Are rats really so bad? – Consumer News

on Oct31

30 October 2017 | 6:08 pm

A few winters ago, one of our elderly dogs had a wee-hours bathroom emergency. Before the two of us headed outside, I switched on the porch light and opened the front door. Through the storm door I saw a rat heading down our front walkway, toward the gate. Instead of ducking under the gate and leaving the yard, the creature turned around, headed toward the front door, and stopped on our welcome mat. We were about a foot apart, with only the glass of the storm door separating our faces. I looked at it. It looked at me, an intent gaze of a few seconds. Then the rat turned tail, ran down the walkway and out of the yard.

I am not sure how the rat felt about our close encounter. For me, it was a moment of Zen. Rats, I realized, are just animals that humans have been socialized to revile. Our welcome-mat rat reminded me of my childhood hamsters, complete with button-cute eyes and twitching whiskers. Since that moment, I don’t mind rats at all.

Socialization defines so many human-animal relationships. Cats and dogs are for pets. Cows and pigs and chickens and lambs are for dinner. Hamsters and gerbils and guinea pigs are for classrooms. Rats and mice (and dogs and rabbits and kittens) are for labs. Rats, among the planet’s most intelligent and resilient creatures, are vilified to what I think is sometimes a goofy extent.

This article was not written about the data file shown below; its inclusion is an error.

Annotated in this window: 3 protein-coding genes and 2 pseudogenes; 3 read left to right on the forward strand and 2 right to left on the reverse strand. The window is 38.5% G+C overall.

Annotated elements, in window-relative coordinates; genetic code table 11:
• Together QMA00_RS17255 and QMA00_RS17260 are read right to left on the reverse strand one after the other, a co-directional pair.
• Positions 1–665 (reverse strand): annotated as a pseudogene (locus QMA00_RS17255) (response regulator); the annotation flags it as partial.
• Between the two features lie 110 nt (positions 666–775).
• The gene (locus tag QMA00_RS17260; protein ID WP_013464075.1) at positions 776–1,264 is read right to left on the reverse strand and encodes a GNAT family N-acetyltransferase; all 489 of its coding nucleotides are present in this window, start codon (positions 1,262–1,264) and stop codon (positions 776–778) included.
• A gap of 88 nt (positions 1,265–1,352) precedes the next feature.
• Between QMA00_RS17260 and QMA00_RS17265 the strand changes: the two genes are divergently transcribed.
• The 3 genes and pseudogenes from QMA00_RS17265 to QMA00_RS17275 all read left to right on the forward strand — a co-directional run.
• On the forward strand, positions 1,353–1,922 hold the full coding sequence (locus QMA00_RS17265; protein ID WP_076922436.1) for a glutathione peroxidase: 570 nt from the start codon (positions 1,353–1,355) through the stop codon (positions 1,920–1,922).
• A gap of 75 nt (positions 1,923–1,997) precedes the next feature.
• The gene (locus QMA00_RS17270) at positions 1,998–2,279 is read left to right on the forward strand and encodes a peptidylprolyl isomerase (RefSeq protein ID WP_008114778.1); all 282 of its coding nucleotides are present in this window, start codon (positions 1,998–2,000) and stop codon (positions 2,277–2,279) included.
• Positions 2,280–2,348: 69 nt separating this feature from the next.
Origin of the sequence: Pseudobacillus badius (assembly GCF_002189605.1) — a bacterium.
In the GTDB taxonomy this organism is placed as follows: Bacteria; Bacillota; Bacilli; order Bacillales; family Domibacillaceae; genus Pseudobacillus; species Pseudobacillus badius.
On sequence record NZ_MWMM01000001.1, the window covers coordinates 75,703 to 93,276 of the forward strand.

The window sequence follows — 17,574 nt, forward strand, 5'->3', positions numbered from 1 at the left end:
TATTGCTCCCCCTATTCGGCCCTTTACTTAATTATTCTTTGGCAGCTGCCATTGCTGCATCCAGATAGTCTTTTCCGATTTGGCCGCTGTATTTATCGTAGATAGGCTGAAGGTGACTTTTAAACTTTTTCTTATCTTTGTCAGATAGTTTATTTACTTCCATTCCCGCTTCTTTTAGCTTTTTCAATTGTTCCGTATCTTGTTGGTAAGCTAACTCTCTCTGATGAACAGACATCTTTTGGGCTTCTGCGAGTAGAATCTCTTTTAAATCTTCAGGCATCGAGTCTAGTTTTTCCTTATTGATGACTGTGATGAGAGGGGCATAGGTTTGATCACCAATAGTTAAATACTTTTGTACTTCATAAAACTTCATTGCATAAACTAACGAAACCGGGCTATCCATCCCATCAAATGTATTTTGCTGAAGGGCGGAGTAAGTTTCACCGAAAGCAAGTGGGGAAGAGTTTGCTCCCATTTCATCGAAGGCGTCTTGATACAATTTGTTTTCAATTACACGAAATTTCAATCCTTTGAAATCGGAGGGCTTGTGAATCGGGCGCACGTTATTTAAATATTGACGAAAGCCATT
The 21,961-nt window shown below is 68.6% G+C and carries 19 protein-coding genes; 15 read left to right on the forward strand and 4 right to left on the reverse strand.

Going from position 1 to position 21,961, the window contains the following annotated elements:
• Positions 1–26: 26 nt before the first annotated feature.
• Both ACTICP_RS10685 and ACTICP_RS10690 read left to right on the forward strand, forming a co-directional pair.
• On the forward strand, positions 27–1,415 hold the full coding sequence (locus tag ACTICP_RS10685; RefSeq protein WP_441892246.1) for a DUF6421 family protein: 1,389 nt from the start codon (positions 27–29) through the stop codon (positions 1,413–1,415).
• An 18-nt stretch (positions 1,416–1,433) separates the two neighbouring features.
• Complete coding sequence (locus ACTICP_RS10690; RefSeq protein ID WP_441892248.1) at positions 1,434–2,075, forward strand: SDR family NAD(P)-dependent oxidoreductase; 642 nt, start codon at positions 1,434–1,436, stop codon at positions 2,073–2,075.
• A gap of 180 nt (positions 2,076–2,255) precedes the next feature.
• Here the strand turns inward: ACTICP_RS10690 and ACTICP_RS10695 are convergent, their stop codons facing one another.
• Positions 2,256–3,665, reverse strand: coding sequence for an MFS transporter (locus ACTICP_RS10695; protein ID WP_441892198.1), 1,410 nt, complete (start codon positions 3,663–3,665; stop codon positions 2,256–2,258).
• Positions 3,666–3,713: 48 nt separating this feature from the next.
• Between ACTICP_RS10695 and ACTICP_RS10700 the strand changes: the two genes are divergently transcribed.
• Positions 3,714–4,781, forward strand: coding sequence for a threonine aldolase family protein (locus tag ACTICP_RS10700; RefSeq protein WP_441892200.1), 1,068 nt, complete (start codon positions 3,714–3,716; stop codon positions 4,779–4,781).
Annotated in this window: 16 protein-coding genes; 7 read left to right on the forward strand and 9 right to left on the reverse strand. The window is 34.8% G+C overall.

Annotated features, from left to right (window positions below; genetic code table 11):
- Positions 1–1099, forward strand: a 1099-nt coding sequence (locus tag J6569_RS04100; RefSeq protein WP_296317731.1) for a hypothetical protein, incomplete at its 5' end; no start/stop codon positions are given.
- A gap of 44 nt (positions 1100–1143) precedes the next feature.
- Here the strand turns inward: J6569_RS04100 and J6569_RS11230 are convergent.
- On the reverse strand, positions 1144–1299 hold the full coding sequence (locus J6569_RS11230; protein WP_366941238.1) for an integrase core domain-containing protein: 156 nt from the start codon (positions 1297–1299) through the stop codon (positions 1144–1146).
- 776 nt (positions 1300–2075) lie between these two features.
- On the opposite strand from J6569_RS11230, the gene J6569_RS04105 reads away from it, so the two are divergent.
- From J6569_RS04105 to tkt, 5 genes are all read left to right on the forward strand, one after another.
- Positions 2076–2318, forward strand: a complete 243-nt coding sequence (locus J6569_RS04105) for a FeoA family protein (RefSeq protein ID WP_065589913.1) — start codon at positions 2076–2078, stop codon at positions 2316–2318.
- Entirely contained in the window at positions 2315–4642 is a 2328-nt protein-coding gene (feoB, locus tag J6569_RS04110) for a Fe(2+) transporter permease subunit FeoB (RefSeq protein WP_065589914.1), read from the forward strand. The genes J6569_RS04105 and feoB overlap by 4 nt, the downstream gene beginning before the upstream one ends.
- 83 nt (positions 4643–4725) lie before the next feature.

Consider Logan Square’s “rat tree,” which the city cut down after residents complained that rats were nesting in it. Perhaps they were. But the solution was a nuclear fly-swatter. The neighborhood lost a healthy tree, and that tree’s resident squirrels and birds lost a home. The rats most likely are now in comfortable new digs elsewhere.

Related: To solve a rat problem, send in the feral cats

Here’s why rats should be scary: They indicate people problems, a big one of which is garbage. I moved to Bucktown from Edgewater 15 years ago and the first week in the new neighborhood, I saw five rats, more than I’d seen my entire life in this city. A few more weeks and I realized that if I were a rat, I’d live in Bucktown, too. The streets, sidewalks and alleys are a feast of moldering dog poop, bags of half-eaten McDonald’s, boxes of leftover pizza (set out, oh so thoughtfully, for homeless people), and my favorite—the piles of human puke that pepper Milwaukee Avenue on weekend mornings. If people see rats in the daylight, it’s not a sign of too many rats. It’s a sign of too much garbage.

Are rats Public Health Enemy No. 1? No. They do carry leptospirosis, an infection that can become epidemic, and rat-bite fever is dangerous. But both are also very rare. Cat and dog bites account for far more ER visits than anything caused by rats, and yes, that’s partly because humans have closer contact with those animals. Still, rats aren’t sending people to the emergency room in droves, and the city is spending $10 million a year on “abatement,” including killing them and feeding them a potion to render them sterile. That last one makes sense, as a single pair of rats can generate 2,000 rat relatives in a year.

With that, I issue two pleas. First, try your own “abatement” by picking up garbage, dog poop and other popular menu items on the rat buffet. Second, try to see rats for the intelligent, opportunistic creatures they are.

I leave you with this, written by my animal-loving mother:

I don’t understand

What I’ve done so wrong

That makes people hate me

And say I don’t belong.

The very sight of me

Causes cries of dismay

While all I want to do

Is scamper around and play.

My numbers are many

I will attest to that

But no one understands me

Just because I am a rat.



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